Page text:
Is the Bible Trustworthy, Part 1 – What the Bible Claims

Intro: Let’s begin with a promise: “…All flesh is as grass, And all the glory of man as the flower of the grass. The grass withers, And its flower falls away, 25 But the word of the Lord endures forever.” Now this is the word which by the gospel was preached to you.” (1 Peter 1:24-25)

How many of you brought a Bible with you today – hold up your hands. That is very good. I appreciate it when people bring their own Bibles, because that is what we intend to do is study the Bible. But is the Bible you hold in your hands a reliable guide book today? Can you trust what it says?

Peter quoted God’s promise from Isaiah 40 and applied to the very words he had preached to the people of the first century – 700 years later. The word of God would not pass away; it would abide. Did God keep His promise? Can you trust that the Bible constitutes the words of God today?

1. Many today question the accuracy and authenticity of your Bible. They suppose that modern science and textual criticism has effectively discredited it. Even among those who claim to follow the Bible, it is smugly assumed that only the truly naïve would believe every word, or take it as an absolute guide.

2. Are we naïve, or is there credible evidence concerning the accuracy of the scriptures? Today is the first of a series of lessons on the trustworthiness of the Bible, as the revelation of a trustworthy God.

I. The Value of God’s Word: Matthew 4:4But He answered and said, “It is written, ‘Man shall not live by bread alone, but by every word that proceeds from the mouth of God.'” Jesus places enormous value of God’s words. His words are the source of our very lives. If you believe that God created you, then you must believe this as well. If God has spoken, then as His creation, we must pay attention to every syllable.

A. Our claim today is that God has spoken. In fact, the Bible that you hold in your hand is His revelation, once for all given. God wrote a book, and as such it is the greatest book ever written. Its value is immeasurable, even to you personally. 2 Tim 3:16-17 16 All Scripture is inspired by God and profitable for teaching, for reproof, for correction, for training in righteousness; 17 that the man of God may be adequate, equipped for every good work. (NAS)

B. Imagine that somehow you could gather all religious books ever written. You run these books through a sieve, to winnow out only those that claim to be a true guide book for your life. Next through a second sieve you winnow out those books that claim to be both a guide book and inspired of God. You could count that number on the fingers of a hand! The claim of inspiration at the hand of God is rare indeed.

C. The Bible makes this claim many times. Peter wrote: “Knowing this first, that no prophecy of scripture is of private interpretation. For no prophecy ever came by the will of man: but men spake from God, being moved by the Holy Spirit” (2 Peter 1:20-21) As an apostle of Christ Paul wrote in 1 Corinthians 2:12-13 – 12 Now we have received, not the spirit of the world, but the Spirit who is from God, that we might know the things that have been freely given to us by God. 13 These things we also speak, not in words which man’s wisdom teaches but which the Holy Spirit teaches, comparing spiritual things with spiritual.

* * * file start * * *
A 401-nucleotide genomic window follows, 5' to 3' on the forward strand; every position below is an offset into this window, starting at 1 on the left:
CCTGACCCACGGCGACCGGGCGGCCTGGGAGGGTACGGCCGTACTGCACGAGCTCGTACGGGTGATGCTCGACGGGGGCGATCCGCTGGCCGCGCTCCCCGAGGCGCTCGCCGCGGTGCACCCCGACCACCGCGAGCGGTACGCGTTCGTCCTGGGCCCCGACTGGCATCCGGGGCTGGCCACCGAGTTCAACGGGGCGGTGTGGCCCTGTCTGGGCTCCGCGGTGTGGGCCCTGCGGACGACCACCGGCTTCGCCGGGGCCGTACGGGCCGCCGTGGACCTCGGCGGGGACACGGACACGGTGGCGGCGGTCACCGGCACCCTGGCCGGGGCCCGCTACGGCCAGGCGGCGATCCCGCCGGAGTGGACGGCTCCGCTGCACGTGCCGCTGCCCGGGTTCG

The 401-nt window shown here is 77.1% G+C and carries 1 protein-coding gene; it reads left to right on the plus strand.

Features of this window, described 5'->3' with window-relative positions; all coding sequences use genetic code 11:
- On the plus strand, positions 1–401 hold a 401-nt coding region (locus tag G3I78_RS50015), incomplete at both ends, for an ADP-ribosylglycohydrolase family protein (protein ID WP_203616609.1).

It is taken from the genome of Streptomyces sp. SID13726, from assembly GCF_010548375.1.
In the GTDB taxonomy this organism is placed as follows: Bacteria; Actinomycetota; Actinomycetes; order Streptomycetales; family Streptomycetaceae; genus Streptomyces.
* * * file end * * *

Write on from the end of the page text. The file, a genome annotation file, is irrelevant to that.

1. Furthermore, statements such as “God said…” or “these are the words of the Lord…” appear over 4,000 times in both the Old and New Testaments. “There are 2,700 such statements in the Old Testament alone, all of which make direct claim that the Bible is the Word of God” (Ridenour, 1967, p. 2).

D. What are the implications of these claims? If I told you I could bench-press 1000 pounds, what would that tell you about me? You would learn that I am either the strongest man in the world, I am a liar, or I am delusional.

1. Here are the implications of the Bible’s claims

            • Either the writers of the Bible told the truth
            • or they were liars
            • or they were delusional. The Bible cannot just be a “good book.”

II. The Bible is Inspired. What do we mean when we say the Bible is inspired? We use the word “inspired” or “inspiring” to mean that something is uplifting or meaningful. We might say a painting was “inspirational”, or that a player “inspired” his team. But that is not what we mean here. The English term, “inspiration,” derives from a Latin word which means “to breathe upon or into something.

A. The word inspired in 2 Tim. 3:16 literally means “God-breathed”. Theologically, “inspiration” is used for the condition of being directly under divine influence. Therefore to say the Bible is inspired is to declare the Bible to be the very words of God.

B. But exactly what form did inspiration take? There are two terms that are used to describe Biblical inspiration: verbal and plenary.

1. By “verbal” it is meant that every word in the Bible is there because God permitted it by the direction of the Holy Spirit. Locks the meaning of words to their original audience and intent.

2. By “plenary” (from the Latin, plenus—full), it is meant that each and every part of the Bible is inspired, with nothing having been omitted. This comprehensive view holds that men wrote exactly what God wanted them to write, word for word, without errors or mistakes.

C. Read 2 Peter 1:16-21 – For we did not follow cunningly devised fables when we made known to you the power and coming of our Lord Jesus Christ, but were eyewitnesses of His majesty. 17 For He received from God the Father honor and glory when such a voice came to Him from the Excellent Glory:”This is My beloved Son, in whom I am well pleased.” 18 And we heard this voice which came from heaven when we were with Him on the holy mountain. 19 And so we have the prophetic word confirmed, which you do well to heed as a light that shines in a dark place, until the day dawns and the morning star rises in your hearts; 20 knowing this first, that no prophecy of Scripture is of any private interpretation, 21 for prophecy never came by the will of man, but holy men of God spoke as they were moved by the Holy Spirit. These verses clearly teach the comprehensive aspect of the inspiration of scripture. Peter declares that he and the other writers did not follow cleverly invented stories when they told people about Jesus. In fact, they were eyewitnesses to things they recorded. In referring to the transfiguration of Jesus, Peter declares that they heard the voice that came from heaven when they were with Jesus on that mountain.